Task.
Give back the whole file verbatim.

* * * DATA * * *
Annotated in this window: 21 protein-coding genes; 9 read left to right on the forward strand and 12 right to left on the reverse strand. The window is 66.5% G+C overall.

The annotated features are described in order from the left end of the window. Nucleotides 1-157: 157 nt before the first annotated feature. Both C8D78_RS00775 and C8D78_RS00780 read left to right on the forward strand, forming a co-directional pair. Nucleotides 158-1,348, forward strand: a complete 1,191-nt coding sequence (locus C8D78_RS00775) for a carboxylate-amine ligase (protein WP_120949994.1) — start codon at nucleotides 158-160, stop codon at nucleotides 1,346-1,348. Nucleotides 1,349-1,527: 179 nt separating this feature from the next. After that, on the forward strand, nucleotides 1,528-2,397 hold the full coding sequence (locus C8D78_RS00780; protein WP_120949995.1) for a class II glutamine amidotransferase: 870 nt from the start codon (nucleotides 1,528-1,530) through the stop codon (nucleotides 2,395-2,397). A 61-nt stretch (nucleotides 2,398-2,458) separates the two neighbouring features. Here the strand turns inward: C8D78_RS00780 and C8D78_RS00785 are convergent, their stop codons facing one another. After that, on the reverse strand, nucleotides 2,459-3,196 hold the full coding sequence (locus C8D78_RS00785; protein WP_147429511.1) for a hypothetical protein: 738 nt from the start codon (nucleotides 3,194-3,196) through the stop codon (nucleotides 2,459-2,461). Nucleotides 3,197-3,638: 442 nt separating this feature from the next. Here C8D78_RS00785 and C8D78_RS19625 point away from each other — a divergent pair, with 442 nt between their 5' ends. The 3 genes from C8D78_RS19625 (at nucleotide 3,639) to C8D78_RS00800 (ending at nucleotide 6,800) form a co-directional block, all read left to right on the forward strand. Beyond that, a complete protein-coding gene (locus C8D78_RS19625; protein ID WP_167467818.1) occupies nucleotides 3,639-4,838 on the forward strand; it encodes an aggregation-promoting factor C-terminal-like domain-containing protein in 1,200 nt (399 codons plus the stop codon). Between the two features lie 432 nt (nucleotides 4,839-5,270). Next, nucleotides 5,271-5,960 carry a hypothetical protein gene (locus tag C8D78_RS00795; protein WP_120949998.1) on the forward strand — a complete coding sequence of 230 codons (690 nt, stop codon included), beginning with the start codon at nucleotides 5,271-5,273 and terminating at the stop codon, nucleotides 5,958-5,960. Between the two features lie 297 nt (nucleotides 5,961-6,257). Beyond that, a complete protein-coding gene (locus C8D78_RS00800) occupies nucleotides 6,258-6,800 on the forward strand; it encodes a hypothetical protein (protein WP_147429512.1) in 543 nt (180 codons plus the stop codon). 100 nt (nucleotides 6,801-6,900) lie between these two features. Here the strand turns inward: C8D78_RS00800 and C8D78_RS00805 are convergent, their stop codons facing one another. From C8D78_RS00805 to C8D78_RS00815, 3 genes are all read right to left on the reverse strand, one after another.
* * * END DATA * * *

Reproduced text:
Annotated in this window: 21 protein-coding genes; 9 read left to right on the forward strand and 12 right to left on the reverse strand. The window is 66.5% G+C overall.

The annotated features are described in order from the left end of the window. Nucleotides 1-157: 157 nt before the first annotated feature. Both C8D78_RS00775 and C8D78_RS00780 read left to right on the forward strand, forming a co-directional pair. Nucleotides 158-1,348, forward strand: a complete 1,191-nt coding sequence (locus C8D78_RS00775) for a carboxylate-amine ligase (protein WP_120949994.1) — start codon at nucleotides 158-160, stop codon at nucleotides 1,346-1,348. Nucleotides 1,349-1,527: 179 nt separating this feature from the next. After that, on the forward strand, nucleotides 1,528-2,397 hold the full coding sequence (locus C8D78_RS00780; protein WP_120949995.1) for a class II glutamine amidotransferase: 870 nt from the start codon (nucleotides 1,528-1,530) through the stop codon (nucleotides 2,395-2,397). A 61-nt stretch (nucleotides 2,398-2,458) separates the two neighbouring features. Here the strand turns inward: C8D78_RS00780 and C8D78_RS00785 are convergent, their stop codons facing one another. After that, on the reverse strand, nucleotides 2,459-3,196 hold the full coding sequence (locus C8D78_RS00785; protein WP_147429511.1) for a hypothetical protein: 738 nt from the start codon (nucleotides 3,194-3,196) through the stop codon (nucleotides 2,459-2,461). Nucleotides 3,197-3,638: 442 nt separating this feature from the next. Here C8D78_RS00785 and C8D78_RS19625 point away from each other — a divergent pair, with 442 nt between their 5' ends. The 3 genes from C8D78_RS19625 (at nucleotide 3,639) to C8D78_RS00800 (ending at nucleotide 6,800) form a co-directional block, all read left to right on the forward strand. Beyond that, a complete protein-coding gene (locus C8D78_RS19625; protein ID WP_167467818.1) occupies nucleotides 3,639-4,838 on the forward strand; it encodes an aggregation-promoting factor C-terminal-like domain-containing protein in 1,200 nt (399 codons plus the stop codon). Between the two features lie 432 nt (nucleotides 4,839-5,270). Next, nucleotides 5,271-5,960 carry a hypothetical protein gene (locus tag C8D78_RS00795; protein WP_120949998.1) on the forward strand — a complete coding sequence of 230 codons (690 nt, stop codon included), beginning with the start codon at nucleotides 5,271-5,273 and terminating at the stop codon, nucleotides 5,958-5,960. Between the two features lie 297 nt (nucleotides 5,961-6,257). Beyond that, a complete protein-coding gene (locus C8D78_RS00800) occupies nucleotides 6,258-6,800 on the forward strand; it encodes a hypothetical protein (protein WP_147429512.1) in 543 nt (180 codons plus the stop codon). 100 nt (nucleotides 6,801-6,900) lie between these two features. Here the strand turns inward: C8D78_RS00800 and C8D78_RS00805 are convergent, their stop codons facing one another. From C8D78_RS00805 to C8D78_RS00815, 3 genes are all read right to left on the reverse strand, one after another.